As the fall weather sets in, you need to change your gardening practices to prepare your landscape for the season ahead. Start your labor about six weeks before the first hard frost.
Assess the damage
A flower garden can tell you a lot at the end of the growing season. You will want to evaluate the results of all your spring and summer work and prepare the garden for next spring. First, take a walk in your garden and see how all the plants have been doing during the summer. Track the successes and failures of individual factories. Identify plants that are out of space and need to be divided.
Determine which bare areas could use a soil amendment and new plants. Add mulch if necessary.
Check for diseases
Check the overall health of the plants – look for disease and damage.
Replace the old with the new
Replace summer annuals in planters and flower beds with fresh flowers. Dig up any bulb plants that are not hardy in your area.
You will want to weed, remove withered flowers, divide overgrown plants, dig up non-hardy bulbs for overwintering, remove withered annuals, amend the soil, and add any necessary mulch. Replace the ties with jute twine. Natural fibers make the best bonds because they are more flexible. They will decompose over time, but at this point it will still be time to reattach the plants. Amend the soil where there are bare spots or where you have removed annuals. Add compost and peat moss to replace nutrients lost during summer growth and to better prepare the soil for spring planting. Turn the amendments into the soil with a garden fork to distribute it evenly. Brush off any mulch that sits on the shrub branches, as it can cause leaves and needles to turn yellow.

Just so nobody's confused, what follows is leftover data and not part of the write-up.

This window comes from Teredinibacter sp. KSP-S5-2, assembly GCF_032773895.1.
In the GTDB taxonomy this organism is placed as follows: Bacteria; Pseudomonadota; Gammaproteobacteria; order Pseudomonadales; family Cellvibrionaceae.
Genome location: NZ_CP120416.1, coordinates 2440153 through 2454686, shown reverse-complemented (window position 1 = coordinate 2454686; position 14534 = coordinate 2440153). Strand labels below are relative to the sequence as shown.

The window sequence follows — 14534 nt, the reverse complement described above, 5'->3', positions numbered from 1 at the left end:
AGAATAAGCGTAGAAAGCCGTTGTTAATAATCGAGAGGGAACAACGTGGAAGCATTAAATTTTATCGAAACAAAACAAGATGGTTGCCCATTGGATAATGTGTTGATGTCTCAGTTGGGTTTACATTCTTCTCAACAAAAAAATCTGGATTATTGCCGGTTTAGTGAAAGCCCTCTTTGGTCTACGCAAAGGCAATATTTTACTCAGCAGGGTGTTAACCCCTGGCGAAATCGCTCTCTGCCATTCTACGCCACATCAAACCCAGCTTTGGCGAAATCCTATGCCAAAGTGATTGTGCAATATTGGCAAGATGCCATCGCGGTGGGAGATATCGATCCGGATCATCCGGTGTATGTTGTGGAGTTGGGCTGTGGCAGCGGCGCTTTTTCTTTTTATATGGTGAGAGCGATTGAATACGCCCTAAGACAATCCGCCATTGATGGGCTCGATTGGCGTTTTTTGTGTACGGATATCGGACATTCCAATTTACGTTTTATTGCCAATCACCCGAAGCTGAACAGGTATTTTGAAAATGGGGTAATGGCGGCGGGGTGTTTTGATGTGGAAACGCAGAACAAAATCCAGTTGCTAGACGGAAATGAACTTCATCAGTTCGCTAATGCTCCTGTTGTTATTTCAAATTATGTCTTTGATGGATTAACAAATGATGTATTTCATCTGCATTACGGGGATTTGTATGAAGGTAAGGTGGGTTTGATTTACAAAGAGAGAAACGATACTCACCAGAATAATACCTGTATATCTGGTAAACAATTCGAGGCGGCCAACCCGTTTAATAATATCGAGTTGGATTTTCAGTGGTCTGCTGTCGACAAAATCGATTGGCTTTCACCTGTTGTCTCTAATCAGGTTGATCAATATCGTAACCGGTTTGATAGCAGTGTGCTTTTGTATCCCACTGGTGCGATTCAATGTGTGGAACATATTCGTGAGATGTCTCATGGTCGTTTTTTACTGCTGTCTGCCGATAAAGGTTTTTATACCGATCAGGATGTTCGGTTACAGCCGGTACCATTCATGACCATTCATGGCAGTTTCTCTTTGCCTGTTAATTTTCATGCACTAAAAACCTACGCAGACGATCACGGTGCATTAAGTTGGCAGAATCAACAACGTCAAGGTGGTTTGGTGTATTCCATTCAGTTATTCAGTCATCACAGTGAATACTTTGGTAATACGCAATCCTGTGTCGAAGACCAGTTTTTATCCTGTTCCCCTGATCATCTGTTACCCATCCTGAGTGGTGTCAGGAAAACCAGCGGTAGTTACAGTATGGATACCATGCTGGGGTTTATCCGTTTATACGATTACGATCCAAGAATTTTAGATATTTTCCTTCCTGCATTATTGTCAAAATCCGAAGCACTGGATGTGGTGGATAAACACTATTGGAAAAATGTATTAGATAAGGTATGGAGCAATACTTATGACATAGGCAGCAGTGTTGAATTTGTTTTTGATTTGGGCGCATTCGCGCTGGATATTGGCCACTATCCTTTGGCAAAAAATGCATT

Preparing the lawn
During the first six weeks, this will be a great time to sow cool season grasses such as fescue and rye; this will give them the opportunity to germinate and develop a good root system before freezing temperatures arrive.
Fertilize the lawn
This is also a good time to fertilize lawns, preferably with an all-natural, slow-release fertilizer. When given adequate nutrients, lawns can store food in the form of carbohydrates during the winter months. This will mean a nicer lawn in the spring. This six week window is also an ideal time to make a second application of Selective Preemergence Herbicide. The first application – which lawn enthusiasts generally apply from late winter to early spring – takes care of the weed seeds that have overwintered in the lawn. The second application is for weed seeds deposited during the summer months. At the end of the year, you can also make a post-emergence herbicide application, or you can treat weeds on an ad hoc basis with a non-selective herbicide such as glyphosate. For spot treatments, you can also use an all-natural formulation such as horticultural vinegar or clove oil. Caution: Know the difference between selective and non-selective herbicides. Selective herbicides target specific weeds or seeds without damaging turf or landscape plants in the process. Non-selective herbicides destroy anything and everything that is green.
Fall is not the best time to prune roses. Pruning stimulates new growth which may not survive the winter, especially in colder areas. Don’t even cut dead wood.
Care of yarrow
Remove withered flowers and dried stems and foliage. This returns energy to the foliage and roots and encourages new growth. Yarrow flowers can be used fresh or dried in flower arrangements.
Cut off any faded flowers. If powdery mildew is present, remove most of the stem that has the most problems. Throw out all affected debris – do not compost.
It is important to get them out of the ground before the first killing frost; it does not harm plants to do this while their foliage is still green. Remove the bulbs and gently shake off excess dirt from their roots. Cut the stems. Allow the bulbs to “harden” (dry) for a few days. Shake off any remaining soil from the bulbs. Put the bulbs in a cardboard box with peat moss and store them in a cool, dry place for the winter.